Manischa Eichwalder and Manuel van der Veen: How am I? Voids within References to Self and Others in Artistic VR Experiences

In virtual reality, the technological perception and that of the viewers coincide – both are characterized by a common void, namely that of their own position. How consistent is this initial position when, technically speaking, all relations are calculated from a point which is itself the target of this calculation? And what are the consequences for the visitors in a virtual world when instead of their torso they see nothing, while their hands levitate, the proportions are out of sync, and the field of vision is narrowed? This ultimately leads to the fact that the visitors are necessarily thrown back on themselves.

With this observation in mind, we would like to examine the complex relational structure in VR from an initially counter-intuitive relationality to the self. Artistic VR experiences are particularly revealing in this regard, as they make this void productive as a contact zone. We, therefore, want to focus on strategies in which the viewer’s body appears as the intersection of a relational structure with objects and artificial augmentations. Against this background of self-referential correlationality, how are connections between self, world and other reconfigured? How does this affect a socio-critical reflection on the promises of VR’s immediated presence?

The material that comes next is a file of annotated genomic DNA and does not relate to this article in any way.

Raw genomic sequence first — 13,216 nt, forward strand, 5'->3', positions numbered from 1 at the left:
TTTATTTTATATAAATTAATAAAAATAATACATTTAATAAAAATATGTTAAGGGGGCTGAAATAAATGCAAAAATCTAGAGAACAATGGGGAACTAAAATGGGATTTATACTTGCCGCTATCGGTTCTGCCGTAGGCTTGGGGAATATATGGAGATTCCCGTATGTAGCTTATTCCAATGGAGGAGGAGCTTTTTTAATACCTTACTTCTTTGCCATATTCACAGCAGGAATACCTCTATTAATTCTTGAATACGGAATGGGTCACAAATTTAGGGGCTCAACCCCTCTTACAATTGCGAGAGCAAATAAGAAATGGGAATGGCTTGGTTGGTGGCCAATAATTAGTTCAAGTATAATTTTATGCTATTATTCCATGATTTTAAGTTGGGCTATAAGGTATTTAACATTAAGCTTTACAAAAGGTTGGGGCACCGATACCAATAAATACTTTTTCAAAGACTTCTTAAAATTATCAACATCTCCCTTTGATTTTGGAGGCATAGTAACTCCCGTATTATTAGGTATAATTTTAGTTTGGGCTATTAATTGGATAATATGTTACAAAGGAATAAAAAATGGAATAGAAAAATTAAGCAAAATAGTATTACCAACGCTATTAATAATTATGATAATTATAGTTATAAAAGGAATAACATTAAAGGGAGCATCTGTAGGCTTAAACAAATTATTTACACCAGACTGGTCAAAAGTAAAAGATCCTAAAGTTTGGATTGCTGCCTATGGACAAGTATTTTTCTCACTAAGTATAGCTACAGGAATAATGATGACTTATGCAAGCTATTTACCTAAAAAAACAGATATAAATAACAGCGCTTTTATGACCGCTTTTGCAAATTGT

Manischa Eichwalder (M.A.) is interested in critical practices in contemporary art. With a focus on virtual art she is currently a research assistant at the CRC 1567 “Virtual Lifeworlds”, Ruhr University Bochum. Before completing her Master’s degree in modern art history, she worked as a curatorial assistant at the Museum Folkwang, as head of art education at Urbane Künste Ruhr and studied Philosophy and Cultural Reflection.

Dr. des. Manuel van der Veen completed his doctorate in 2022 on the topic of “Augmented Reality. Trompe-l’oeil and Relief as Technique and Theory” after studying Fine Arts at the AdBK Karlsruhe and Philosophy at the Albert-Ludwigs-Universität Freiburg from 2012-2017. Since 2022, he has been a research assistant in the art historical sub-project C03 “Virtual Art” of the CRC 1567 “Virtual Lifeworlds” at Ruhr University Bochum. His research interests also include the philosophy of space and technology as well as the theory and history of painting.



Exhibition Session: PERFORMING INTERACTION (Exhibition Space)


Marie-Laure Cazin: Freud’s last hypnosis – validating emotion-driven enactions in cinematic VR

I propose to share with you the first results from the qualitative and the quantitative analysis of user experiences in our 360° VR film “Freud’s Last Hypnosis”, in which the public has the possibility to experience the point of view of the patient and the one of Freud, in the same sequence. The hypothesis is that we find empathy-related presence indications in the psycho-physiological data and subjective report data for the person observed in the point of view (be that Freud or his patient), and for the person embodied in the subjective viewpoint (be this of the patient, or Freud), respectively. The presence in cinematic VR is understood in terms of reported emotions, character identification, and empathy.